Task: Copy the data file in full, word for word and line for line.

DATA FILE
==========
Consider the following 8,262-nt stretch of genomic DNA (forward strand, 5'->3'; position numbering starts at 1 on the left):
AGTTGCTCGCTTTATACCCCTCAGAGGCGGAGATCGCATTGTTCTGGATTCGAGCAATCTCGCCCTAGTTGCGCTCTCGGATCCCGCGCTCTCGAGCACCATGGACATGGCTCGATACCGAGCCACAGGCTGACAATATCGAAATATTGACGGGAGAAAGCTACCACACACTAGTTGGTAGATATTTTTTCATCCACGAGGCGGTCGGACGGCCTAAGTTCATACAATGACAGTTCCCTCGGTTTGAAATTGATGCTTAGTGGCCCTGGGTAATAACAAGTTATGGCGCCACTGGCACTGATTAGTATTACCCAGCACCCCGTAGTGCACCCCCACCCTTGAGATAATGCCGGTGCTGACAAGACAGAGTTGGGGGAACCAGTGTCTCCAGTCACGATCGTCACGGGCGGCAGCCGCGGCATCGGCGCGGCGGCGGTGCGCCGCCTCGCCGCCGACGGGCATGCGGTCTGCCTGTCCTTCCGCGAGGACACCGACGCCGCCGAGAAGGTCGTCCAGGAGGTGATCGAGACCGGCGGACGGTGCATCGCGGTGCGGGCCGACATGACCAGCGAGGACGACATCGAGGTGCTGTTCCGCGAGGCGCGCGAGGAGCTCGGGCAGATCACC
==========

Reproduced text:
Consider the following 8,262-nt stretch of genomic DNA (forward strand, 5'->3'; position numbering starts at 1 on the left):
AGTTGCTCGCTTTATACCCCTCAGAGGCGGAGATCGCATTGTTCTGGATTCGAGCAATCTCGCCCTAGTTGCGCTCTCGGATCCCGCGCTCTCGAGCACCATGGACATGGCTCGATACCGAGCCACAGGCTGACAATATCGAAATATTGACGGGAGAAAGCTACCACACACTAGTTGGTAGATATTTTTTCATCCACGAGGCGGTCGGACGGCCTAAGTTCATACAATGACAGTTCCCTCGGTTTGAAATTGATGCTTAGTGGCCCTGGGTAATAACAAGTTATGGCGCCACTGGCACTGATTAGTATTACCCAGCACCCCGTAGTGCACCCCCACCCTTGAGATAATGCCGGTGCTGACAAGACAGAGTTGGGGGAACCAGTGTCTCCAGTCACGATCGTCACGGGCGGCAGCCGCGGCATCGGCGCGGCGGCGGTGCGCCGCCTCGCCGCCGACGGGCATGCGGTCTGCCTGTCCTTCCGCGAGGACACCGACGCCGCCGAGAAGGTCGTCCAGGAGGTGATCGAGACCGGCGGACGGTGCATCGCGGTGCGGGCCGACATGACCAGCGAGGACGACATCGAGGTGCTGTTCCGCGAGGCGCGCGAGGAGCTCGGGCAGATCACC